Cowboys coaches are off this week. Last year the Cowboys made two coaching staff changes in running backs coach Skip Peete and defensive coordinator Rob Ryan two weeks after the 2012 regular season ended.

Dallas Cowboys season wrap-up

January, 2, 2014
Jan 2

Arrow indicates direction team is trending.

Final power ranking: 17
Preseason power ranking: 20

Biggest surprise: The Dallas Cowboys did not believe they could have a worse defense than the one they fielded in 2012. They were wrong.

Defensive coordinator Rob Ryan lost his job after the Cowboys finished the year ranked 19th in defense and allowed 400 points. The Cowboys not only switched defensive coordinators, they switched philosophies, bringing in Monte Kiffin to run a 4-3 scheme.

It never worked.

The Cowboys allowed 6,645 yards, 432 points and failed to deliver most of the time. They were hit by injuries, just as Ryan’s defense was, and poor play from big-name players such as DeMarcus Ware, Bruce Carter, Morris Claiborne and Brandon Carr. Sean Lee was having a Pro Bowl-type season but hamstring and neck injuries forced him to miss most of the final seven games. Only Jason Hatcher, Orlando Scandrick and Barry Church had representative seasons.

Biggest disappointment: It’s hard not to go with Ware, who had a career-low six sacks. For the first time he did not play in every game in a season, missing three games with a quadriceps strain. He also played with injuries to both elbows, a back strain and stinger. But the pick will be Miles Austin. Like Ware, he suffered through injury. He missed five games with a hamstring injury and was held without a catch in two games as he attempted to play through the strain. He finished the season with 24 catches for 244 yards and no touchdowns. It was the fewest catches he had since 2008 when he was a bit player and first time since 2007 he did not score a touchdown. The Cowboys hoped for a late-season boost when he returned but it never came.

Biggest need: The easy answer is to say upgrade the entire defense. They need help at linebacker and safety. The defensive line needs an overhaul. We talked about Ware’s status, but Hatcher, who had a career-high 11 sacks, and Anthony Spencer, who is coming back from microfracture surgery, are set to be unrestricted free agents. The Cowboys used 19 defensive linemen during the year and found solid contributions from players such as George Selvie and Nick Hayden, but optimally they play in reserve roles. The hits on the line started in April when the Cowboys passed on Sharrif Floyd, their fifth-ranked player, at No. 18 and traded down and continued when Tyrone Crawford tore his Achilles on the first day of camp. Owner and general manager Jerry Jones said in the offseason the defensive line was a strength. There is no way he can say that now.

Team MVP: By process of elimination it cannot be a defensive player because the unit was the worst in the NFL. DeMarco Murray would get votes for a second-half MVP. The contest comes down to Tony Romo and Dez Bryant. Romo missed the final game because of back surgery, but threw 31 touchdown passes and was intercepted only 10 times while throwing for 3,828 yards. Bryant earned his first Pro Bowl berth and finished with 93 catches for 1,233 yards and 13 touchdowns. They made big plays at big moments. They had mistakes at big moments, too. As a result, they split the award.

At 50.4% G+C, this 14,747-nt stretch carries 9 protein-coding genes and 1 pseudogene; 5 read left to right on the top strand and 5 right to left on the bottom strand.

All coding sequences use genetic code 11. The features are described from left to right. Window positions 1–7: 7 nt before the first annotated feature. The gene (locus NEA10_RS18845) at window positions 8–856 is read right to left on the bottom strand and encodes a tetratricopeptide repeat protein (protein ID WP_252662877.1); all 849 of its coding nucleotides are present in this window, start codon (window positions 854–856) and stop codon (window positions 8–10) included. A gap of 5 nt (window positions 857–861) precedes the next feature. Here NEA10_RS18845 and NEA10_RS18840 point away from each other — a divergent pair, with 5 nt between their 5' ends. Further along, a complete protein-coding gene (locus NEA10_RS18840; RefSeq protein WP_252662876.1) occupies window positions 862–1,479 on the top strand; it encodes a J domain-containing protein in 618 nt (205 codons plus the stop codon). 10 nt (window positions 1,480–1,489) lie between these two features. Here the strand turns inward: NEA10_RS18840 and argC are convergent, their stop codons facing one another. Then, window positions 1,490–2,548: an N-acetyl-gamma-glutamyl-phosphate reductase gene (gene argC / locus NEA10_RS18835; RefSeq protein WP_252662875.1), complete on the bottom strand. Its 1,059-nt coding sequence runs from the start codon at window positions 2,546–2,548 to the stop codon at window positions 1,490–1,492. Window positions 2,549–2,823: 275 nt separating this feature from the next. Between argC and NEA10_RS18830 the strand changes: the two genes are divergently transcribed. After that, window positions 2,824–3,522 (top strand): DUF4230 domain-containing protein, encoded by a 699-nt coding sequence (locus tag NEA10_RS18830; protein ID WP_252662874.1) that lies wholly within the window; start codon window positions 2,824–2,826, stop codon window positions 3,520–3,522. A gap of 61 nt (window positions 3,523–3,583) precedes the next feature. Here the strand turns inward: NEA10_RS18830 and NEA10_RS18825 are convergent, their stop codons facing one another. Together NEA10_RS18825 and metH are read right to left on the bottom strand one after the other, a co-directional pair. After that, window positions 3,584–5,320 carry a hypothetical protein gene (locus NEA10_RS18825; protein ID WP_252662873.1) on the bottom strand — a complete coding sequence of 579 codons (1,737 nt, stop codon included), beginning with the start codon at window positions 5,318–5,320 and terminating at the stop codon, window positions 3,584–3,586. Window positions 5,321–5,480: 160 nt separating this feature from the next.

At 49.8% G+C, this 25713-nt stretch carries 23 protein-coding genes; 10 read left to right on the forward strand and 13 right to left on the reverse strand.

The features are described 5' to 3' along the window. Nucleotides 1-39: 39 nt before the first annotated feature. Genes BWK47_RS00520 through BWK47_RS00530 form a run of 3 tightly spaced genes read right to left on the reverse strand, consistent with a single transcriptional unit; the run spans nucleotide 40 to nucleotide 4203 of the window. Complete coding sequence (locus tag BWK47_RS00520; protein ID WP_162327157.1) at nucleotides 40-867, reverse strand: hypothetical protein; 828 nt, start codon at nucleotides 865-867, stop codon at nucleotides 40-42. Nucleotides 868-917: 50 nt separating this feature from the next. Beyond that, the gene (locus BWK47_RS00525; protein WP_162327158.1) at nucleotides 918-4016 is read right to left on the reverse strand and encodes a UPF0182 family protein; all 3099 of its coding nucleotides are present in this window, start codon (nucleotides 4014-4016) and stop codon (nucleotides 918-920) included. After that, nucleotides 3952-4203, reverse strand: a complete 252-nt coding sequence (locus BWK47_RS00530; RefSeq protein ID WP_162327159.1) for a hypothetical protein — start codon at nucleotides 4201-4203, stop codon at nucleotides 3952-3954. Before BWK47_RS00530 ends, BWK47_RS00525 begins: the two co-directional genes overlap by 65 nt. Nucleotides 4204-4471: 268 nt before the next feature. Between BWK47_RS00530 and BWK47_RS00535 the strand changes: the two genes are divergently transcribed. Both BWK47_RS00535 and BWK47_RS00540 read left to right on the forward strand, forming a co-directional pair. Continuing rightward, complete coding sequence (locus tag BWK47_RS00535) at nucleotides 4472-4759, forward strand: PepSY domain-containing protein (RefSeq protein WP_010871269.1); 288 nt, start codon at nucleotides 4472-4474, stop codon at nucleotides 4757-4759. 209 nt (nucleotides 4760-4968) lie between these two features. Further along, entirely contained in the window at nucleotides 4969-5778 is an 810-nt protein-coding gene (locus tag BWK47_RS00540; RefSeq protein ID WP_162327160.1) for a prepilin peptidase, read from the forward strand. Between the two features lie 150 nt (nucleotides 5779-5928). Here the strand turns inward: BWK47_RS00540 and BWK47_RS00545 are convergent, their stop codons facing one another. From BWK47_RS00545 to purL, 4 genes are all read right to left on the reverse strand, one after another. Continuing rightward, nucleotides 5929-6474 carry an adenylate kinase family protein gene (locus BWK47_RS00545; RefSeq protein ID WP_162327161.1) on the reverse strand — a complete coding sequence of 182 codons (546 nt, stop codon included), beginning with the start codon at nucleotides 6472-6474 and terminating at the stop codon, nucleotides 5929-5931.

A look at the Cowboys' free agents

December, 30, 2013
IRVING, Texas -- With the Dallas Cowboys' season over, here is a list of their exclusive rights, restricted and unrestricted free agents heading into 2014.

Exclusive rights (1)
Chris Jones

Restricted free agents (2)
Dan Bailey
Phillip Tanner

Unrestricted free agents (9)
Ryan Cook
Jason Hatcher
Edgar Jones
Jon Kitna
Danny McCray
Ernie Sims
Anthony Spencer
Brian Waters
Jarius Wynn

Midseason Report: Dallas Cowboys

November, 6, 2013

IRVING, Texas -- After nine games, the Dallas Cowboys have issues.

The defense can't stop a topflight quarterback. The offense can't -- or won't -- run the ball. Injuries have affected the offensive line, defensive line and secondary.

Yet with seven games to play, the Cowboys lead the NFC East with a 5-4 record. Can they join the conference elite?

Before that question can be answered, here's a look at how the Cowboys have graded out so far:

Cowboys get little from takeaways

November, 4, 2013
IRVING, Texas -- Turnovers are a great thing when you’re a defensive player. The Dallas Cowboys have 20 takeaways in the first nine games of the season.

Considering they had 16 all of last season, that is a monumental improvement but does not negate the defensive woes as a whole.

Turnovers are even better when the offense can score points on the ensuing drive, and that’s where the Cowboys have failed lately.

In the past four games, the Cowboys have 10 takeaways. The Cowboys have scored two touchdowns following those turnovers and both drives started inside the opponents’ 5. Joseph Randle pushed his way into the end zone against the Washington Redskins with a little help from his friends. Dez Bryant pinned a Tony Romo pass against his helmet for a touchdown against the Detroit Lions.

The only other drive following a turnover to result in a score came on a 53-yard field goal by Dan Bailey against the Lions.

Quibble with the fact that three of those turnovers came against the Philadelphia Eagles with the game already in hand if you want, but the Cowboys have to do more when they get the ball back. Yes, the defense is getting the ball away from teams, but they are also allowing a high number of yards and points.

In the first five games, the Cowboys scored three touchdowns and a field goal following seven turnovers.

They have not had a drive go longer than 17 yards following their last 10 takeaways. Six times Chris Jones had to punt. One time they took a knee.